‚Mamma‘ (lat. ‚female breast‘; also the call of a toddler for its mother) was created internationally in collaboration with mothers and their children.

The taboo of extended breastfeeding and sexualization of the female breast act as a paradigm for social norms that are artificially imposed on a natural process.

Mothers are constantly being socially evaluated and judged. Whether a woman chooses to breastfeed her child for six months or six years is a matter that ideally is negotiated only between the two of them.
The reality is very different, though. The female breast is never private, but always too small, too big, a cleavage too deep or too buttoned-up. Similarly, when a mother nurses her child, she is often scrutinized and commented on. ‚Are you never going to stop?‘ , ‚You can’t seem to let go!‘ or ‚The kid is old enough to chew a steak!‘ are among the phrases that I heard myself when I breastfed my own children.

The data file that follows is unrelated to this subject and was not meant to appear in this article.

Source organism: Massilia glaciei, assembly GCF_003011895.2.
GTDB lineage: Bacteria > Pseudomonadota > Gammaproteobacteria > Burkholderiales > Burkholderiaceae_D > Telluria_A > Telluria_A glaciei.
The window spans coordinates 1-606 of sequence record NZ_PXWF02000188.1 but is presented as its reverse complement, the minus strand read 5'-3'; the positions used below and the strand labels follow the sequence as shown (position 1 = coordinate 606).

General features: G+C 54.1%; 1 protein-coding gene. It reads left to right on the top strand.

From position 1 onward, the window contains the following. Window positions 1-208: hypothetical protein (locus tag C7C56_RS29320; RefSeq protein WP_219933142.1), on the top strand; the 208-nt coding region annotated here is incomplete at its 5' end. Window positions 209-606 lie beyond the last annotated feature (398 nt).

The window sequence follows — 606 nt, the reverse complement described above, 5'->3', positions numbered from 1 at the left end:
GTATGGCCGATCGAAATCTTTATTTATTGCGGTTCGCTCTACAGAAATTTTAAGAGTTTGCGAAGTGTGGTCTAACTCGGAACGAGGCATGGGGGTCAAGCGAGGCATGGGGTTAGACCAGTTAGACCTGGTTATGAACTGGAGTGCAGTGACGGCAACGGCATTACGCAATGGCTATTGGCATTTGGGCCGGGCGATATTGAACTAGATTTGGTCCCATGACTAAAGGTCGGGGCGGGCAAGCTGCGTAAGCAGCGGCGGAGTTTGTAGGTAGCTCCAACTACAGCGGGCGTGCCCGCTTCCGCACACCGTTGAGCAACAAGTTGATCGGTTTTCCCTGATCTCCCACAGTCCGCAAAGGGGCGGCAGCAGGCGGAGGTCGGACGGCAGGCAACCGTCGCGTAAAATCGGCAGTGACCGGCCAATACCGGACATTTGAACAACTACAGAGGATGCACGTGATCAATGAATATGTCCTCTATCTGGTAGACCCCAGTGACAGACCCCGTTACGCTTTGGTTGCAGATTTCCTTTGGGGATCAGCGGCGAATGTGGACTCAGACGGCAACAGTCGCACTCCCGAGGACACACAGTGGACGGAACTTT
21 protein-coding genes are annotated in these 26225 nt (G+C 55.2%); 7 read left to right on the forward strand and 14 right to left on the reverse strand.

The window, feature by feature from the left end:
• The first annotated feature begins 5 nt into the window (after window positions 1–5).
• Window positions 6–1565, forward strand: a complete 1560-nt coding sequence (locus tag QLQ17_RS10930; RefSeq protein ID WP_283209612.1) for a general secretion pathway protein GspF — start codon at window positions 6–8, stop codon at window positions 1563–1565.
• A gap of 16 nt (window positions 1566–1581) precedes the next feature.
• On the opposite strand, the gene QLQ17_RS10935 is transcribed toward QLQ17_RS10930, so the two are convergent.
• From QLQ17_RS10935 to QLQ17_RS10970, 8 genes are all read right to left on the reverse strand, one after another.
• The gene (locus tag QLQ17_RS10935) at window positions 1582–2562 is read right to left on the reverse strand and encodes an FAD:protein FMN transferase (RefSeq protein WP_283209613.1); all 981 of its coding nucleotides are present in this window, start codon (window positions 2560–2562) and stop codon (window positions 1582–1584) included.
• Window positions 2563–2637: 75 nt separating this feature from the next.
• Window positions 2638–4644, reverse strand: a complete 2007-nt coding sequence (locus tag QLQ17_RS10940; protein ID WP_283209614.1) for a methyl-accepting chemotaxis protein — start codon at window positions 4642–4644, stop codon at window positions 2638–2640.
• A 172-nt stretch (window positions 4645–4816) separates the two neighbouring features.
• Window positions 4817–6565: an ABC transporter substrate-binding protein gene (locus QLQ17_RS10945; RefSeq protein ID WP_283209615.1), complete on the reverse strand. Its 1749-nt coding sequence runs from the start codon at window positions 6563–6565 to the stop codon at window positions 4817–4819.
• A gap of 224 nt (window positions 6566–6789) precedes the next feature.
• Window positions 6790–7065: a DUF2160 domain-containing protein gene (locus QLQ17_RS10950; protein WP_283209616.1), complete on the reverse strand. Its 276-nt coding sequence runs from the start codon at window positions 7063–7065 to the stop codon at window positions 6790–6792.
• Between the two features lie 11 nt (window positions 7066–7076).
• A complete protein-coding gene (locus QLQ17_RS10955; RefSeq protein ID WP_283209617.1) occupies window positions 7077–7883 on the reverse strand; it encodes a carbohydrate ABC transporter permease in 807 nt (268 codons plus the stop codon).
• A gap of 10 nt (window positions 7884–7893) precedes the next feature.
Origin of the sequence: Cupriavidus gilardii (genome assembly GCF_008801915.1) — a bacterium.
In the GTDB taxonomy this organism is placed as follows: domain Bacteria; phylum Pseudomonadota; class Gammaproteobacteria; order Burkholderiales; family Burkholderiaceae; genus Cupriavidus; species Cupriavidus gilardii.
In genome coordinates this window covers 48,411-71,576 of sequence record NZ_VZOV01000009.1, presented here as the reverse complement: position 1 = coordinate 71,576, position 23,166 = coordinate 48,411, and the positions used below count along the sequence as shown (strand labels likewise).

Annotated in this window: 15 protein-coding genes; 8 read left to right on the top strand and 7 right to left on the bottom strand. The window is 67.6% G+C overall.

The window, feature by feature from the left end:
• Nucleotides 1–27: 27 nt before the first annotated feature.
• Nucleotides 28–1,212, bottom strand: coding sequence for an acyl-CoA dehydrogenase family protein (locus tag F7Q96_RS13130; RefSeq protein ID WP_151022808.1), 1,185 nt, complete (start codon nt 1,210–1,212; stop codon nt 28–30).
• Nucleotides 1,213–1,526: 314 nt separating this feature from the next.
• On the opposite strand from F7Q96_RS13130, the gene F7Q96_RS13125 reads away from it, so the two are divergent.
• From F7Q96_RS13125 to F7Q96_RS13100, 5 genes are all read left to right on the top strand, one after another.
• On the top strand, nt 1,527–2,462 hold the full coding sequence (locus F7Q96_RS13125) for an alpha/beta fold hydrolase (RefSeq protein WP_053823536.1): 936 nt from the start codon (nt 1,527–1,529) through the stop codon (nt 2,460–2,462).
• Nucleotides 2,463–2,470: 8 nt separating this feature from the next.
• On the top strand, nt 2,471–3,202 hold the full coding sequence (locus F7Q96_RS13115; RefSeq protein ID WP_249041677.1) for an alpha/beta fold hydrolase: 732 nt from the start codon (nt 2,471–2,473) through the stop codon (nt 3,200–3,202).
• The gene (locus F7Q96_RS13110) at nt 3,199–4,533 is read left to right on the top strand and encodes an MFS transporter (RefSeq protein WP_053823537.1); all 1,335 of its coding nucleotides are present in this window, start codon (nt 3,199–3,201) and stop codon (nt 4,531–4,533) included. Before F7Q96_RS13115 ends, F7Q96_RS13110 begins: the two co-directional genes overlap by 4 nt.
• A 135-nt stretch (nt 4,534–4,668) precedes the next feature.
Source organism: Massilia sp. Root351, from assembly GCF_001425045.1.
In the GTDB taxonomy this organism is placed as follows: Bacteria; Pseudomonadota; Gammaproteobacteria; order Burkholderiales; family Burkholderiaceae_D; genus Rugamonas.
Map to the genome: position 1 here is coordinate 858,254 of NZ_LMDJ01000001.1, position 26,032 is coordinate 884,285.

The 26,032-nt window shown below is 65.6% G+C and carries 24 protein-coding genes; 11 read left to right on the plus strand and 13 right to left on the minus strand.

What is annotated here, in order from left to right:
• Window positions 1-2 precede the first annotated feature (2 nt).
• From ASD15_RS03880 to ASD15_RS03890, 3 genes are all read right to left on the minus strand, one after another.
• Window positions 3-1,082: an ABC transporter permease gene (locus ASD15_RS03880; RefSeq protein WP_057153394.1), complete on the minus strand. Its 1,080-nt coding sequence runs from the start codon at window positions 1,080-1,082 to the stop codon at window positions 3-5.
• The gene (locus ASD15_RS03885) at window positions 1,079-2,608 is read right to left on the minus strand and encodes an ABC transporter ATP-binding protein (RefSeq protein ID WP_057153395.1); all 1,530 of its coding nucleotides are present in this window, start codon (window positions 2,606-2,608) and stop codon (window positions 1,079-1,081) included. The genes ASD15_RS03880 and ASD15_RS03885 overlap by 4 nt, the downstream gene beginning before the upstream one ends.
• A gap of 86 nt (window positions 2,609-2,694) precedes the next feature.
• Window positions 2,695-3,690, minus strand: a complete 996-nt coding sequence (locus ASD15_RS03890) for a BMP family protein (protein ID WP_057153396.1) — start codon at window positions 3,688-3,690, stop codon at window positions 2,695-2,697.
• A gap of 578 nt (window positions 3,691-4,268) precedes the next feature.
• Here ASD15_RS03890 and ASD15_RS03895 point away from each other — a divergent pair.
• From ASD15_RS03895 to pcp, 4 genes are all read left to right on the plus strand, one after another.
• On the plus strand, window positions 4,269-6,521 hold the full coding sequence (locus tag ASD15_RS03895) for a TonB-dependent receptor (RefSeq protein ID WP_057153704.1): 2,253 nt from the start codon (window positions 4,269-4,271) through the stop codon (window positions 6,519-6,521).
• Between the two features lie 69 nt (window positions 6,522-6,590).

Behind these comments lies the widespread opinion that nursing a baby should be done with quickly so that the breast is free again – for men.

These portraits shed light on the viewpoint of patriarchal society and ask how people in Western culture can resist the reproduction of the ‚male gaze‘.